Practicing safety properly

Here, businesses need to stop worrying about the wrong things. When successfully bringing a zero-harm culture to an organisation, the results are tangible. Results, from an employer or licence holder’s perspective, such as increased productivity along with a dramatic decrease in your liability. While there is still liability, as an employer or mining licence holder, you can rest assured that you have done everything in your power to create an environment that prioritises safety. This means there will be a happier workforce and fewer delays in getting to work.

Additionally, by providing employees with the platform to practice safety properly within the culture of the organisation, this comes with them being able to speak up about their rights. Every worker has a legislative right to raise concerns and stop work if they believe that they are in an unsafe environment, or that there is a risk of an incident. This is where communication and a space where freedom of speech is encouraged becomes critical. Workers need to be able to go to their supervisor without any repercussions or negative outcomes, and say “I do not feel safe, this is the reason why, and I believe we should stop work until we can either eradicate the hazard or manage it effectively.”

This rarely happens in the field. While it is easy to say that we expect our people to stand up and stop work before it happens, in practice, supervisors are pushed for production output, targets and tonnage. This makes it necessary to address the need for safety practices at each level of the organisation, so that supervisors know there will be no negative outcomes if they missed an output target because there was a safety issue within the environment. Similarly, workers need to know they can go to their supervisors. Executives need to be able to push back to stakeholders and affirm that profits cannot be prioritised over safety.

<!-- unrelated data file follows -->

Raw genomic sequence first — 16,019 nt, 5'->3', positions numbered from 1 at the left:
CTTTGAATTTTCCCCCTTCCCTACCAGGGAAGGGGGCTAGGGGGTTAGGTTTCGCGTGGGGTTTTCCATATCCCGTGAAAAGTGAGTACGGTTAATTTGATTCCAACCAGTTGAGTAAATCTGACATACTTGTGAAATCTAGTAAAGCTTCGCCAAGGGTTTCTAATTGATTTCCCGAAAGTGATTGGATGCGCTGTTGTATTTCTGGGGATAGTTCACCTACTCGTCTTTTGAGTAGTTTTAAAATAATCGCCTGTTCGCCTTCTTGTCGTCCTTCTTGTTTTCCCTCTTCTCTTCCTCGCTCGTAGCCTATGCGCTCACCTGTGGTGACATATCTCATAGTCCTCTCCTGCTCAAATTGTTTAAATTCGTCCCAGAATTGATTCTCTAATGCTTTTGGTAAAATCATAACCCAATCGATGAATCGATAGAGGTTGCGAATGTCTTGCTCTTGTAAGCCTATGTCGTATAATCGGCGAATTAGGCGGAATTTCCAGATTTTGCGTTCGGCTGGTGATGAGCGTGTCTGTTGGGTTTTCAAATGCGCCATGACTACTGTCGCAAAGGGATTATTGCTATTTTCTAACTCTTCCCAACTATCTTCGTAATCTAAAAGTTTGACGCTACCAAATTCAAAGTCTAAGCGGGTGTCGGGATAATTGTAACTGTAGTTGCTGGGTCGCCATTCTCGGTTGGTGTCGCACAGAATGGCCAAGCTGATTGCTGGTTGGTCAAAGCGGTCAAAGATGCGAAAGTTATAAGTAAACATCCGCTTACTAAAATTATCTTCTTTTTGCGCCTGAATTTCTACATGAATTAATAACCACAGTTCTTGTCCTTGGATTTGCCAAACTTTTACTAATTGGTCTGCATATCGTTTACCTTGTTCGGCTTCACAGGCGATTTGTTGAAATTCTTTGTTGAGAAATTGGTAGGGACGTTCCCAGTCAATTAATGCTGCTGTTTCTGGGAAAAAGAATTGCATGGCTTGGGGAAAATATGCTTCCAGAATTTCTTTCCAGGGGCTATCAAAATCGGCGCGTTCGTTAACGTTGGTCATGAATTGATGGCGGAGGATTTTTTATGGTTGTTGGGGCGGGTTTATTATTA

Although this seems to contradict the point of pushing for a high-performance operation in order to meet targets and generate profits, the cost implications of achieving a culture of safety are phenomenal. While the upfront costs of investing in this change might be apparent, as you move your organisation through the levels of maturity toward safety, there will be a reduction in direct and indirect costs. Access to the site will be streamlined; the risk of incidents will be greatly reduced. Productivity goes up, along with employee satisfaction.

A top-down approach

So where does a culture of safety start? At the top, with leadership. If the leaders do not buy into wanting an organisation that genuinely prioritises safety to the extent that it becomes a key pillar or core value of the company, I do not believe that it will ever work. You cannot force individual workers to follow rules in which you yourself do not believe. Once leadership has committed, it becomes easier to gain that commitment all the way down the company ladder. This creates an environment in which the correct equilibrium is struck between profit and people, which ultimately sees people increasing profit, through a culture of safety.